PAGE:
A long time ago in a galaxy far far away I used to sell computer networking equipment to large enterprises. The pressure cooker sales environment was replete with war stories of every hue. Perhaps the one that used to inspire us more than most was the “Legend of the CEO Meeting”.
The story goes that each time a specific senior officer used to visit our office he would ask for a meeting to be fixed with the CEO of a specific large corporation. The guy on that account, like most sales people, would put it off thinking there was no real opportunity there.
Eventually he caved and set the meeting up – what followed was a sales masterclass by the senior officer. Legend has it that over the course of a single, repeatedly-extended meeting he got the CEO to identify his key business pain points, worked out a monetary amount that was acknowledged to be the business impact of not addressing those problems, proposed a networking based solution to those problems and walked out with a purchase order for a value of Rs.xxx (insert absurdly large amount here).
These days I look around for the pinch of salt the story obviously needs to be garnished with but there is great instructional value there too. Here are the steps the super salesman followed:
- Identifying and getting in front of the key decision maker
- Helping him (or her) define the business problems and
- Making a clear assessment of the impact in terms of cash (or time or effort) being wasted
- Proposing his organization as possessing an appropriate solution that specifically addresses the business problem and
- Then closing the deal by handling all objections
This is a great process to follow in complex sales. In these days of the ubiquitous reach of social media would this process change at all? Is the impact positive or negative?
For starters finding or getting into the eye line of the decision maker can be less of a hit-or-miss effort through #socialselling. Examples abound of companies mapping the social media habits of key influencers or decision makers and then engaging with them in a subtle but sustained manner.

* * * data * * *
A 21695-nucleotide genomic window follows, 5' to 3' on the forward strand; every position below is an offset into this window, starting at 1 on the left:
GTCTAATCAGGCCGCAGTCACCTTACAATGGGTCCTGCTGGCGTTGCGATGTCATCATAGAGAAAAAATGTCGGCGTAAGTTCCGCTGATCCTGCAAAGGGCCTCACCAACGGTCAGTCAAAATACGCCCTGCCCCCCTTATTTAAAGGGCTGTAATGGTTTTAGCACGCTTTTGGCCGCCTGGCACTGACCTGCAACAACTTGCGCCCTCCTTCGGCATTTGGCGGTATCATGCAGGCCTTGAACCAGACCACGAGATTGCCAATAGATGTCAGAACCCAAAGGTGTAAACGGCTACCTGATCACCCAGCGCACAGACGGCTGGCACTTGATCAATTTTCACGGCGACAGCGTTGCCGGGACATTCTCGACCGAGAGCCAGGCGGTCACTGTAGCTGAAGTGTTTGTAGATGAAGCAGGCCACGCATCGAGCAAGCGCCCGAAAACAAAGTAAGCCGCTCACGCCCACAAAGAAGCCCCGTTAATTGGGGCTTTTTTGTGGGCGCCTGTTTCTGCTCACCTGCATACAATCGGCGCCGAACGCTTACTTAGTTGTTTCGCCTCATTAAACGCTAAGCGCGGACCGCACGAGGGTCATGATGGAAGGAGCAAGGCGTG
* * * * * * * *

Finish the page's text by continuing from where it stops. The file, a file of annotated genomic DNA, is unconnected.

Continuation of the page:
The approach is to follow them on Twitter, show genuine interest in what they care about, read and comment on their blog and build a relationship with them by interacting with them on their terms.
Customers today are uber informed – research shows that anything from 55-60% of the buying process is done by the time they start engaging with individual vendors. Customers turn to the web to help them define their problem areas and find potential solutions and vendors with the capability to offer those solutions.
The B2B sales guy used to heavily leverage this stage of the sales process to establish credentials as a “trusted expert” – no longer as easy when the customer knows as much as you.
The emphasis has shifted to #contentmarketing – creating content likely to prove useful to customers seeking information and making sure it is found by them when they need it. The most useful content is likely to position the vendor providing it as the “trusted expert”.
Lastly Since the content in the online world will speak for an organization chances are even at the very first interaction with the customer they will have a reasonably well-formed opinion of the vendor they are talking to. The opportunity to tweak the positioning to fit the possible opportunity is perhaps less than was available in the story above.
The onus on the B2B vendor is to ensure that the content they create talks very specifically to the target customers and addresses their specific concerns even before an opportunity arises for these to be stated.
There is a legitimate expectation that the duration of the sales cycle can be shortened as customers run the initial part of the pipeline themselves – this is partially true or at-least the visible portion of the cycle can be reduced.
Key will become the ability of the B2B sales organization and more critically the B2B sales professionals to adapt their time tested ways to the demands of the digital marketing and #B2BSocialMedia world. Sales guys are nothing if not instinctively attuned to identifying shifting tides and correcting course to sail though – my own expectation is the best sales guys will still come out smiling at the end.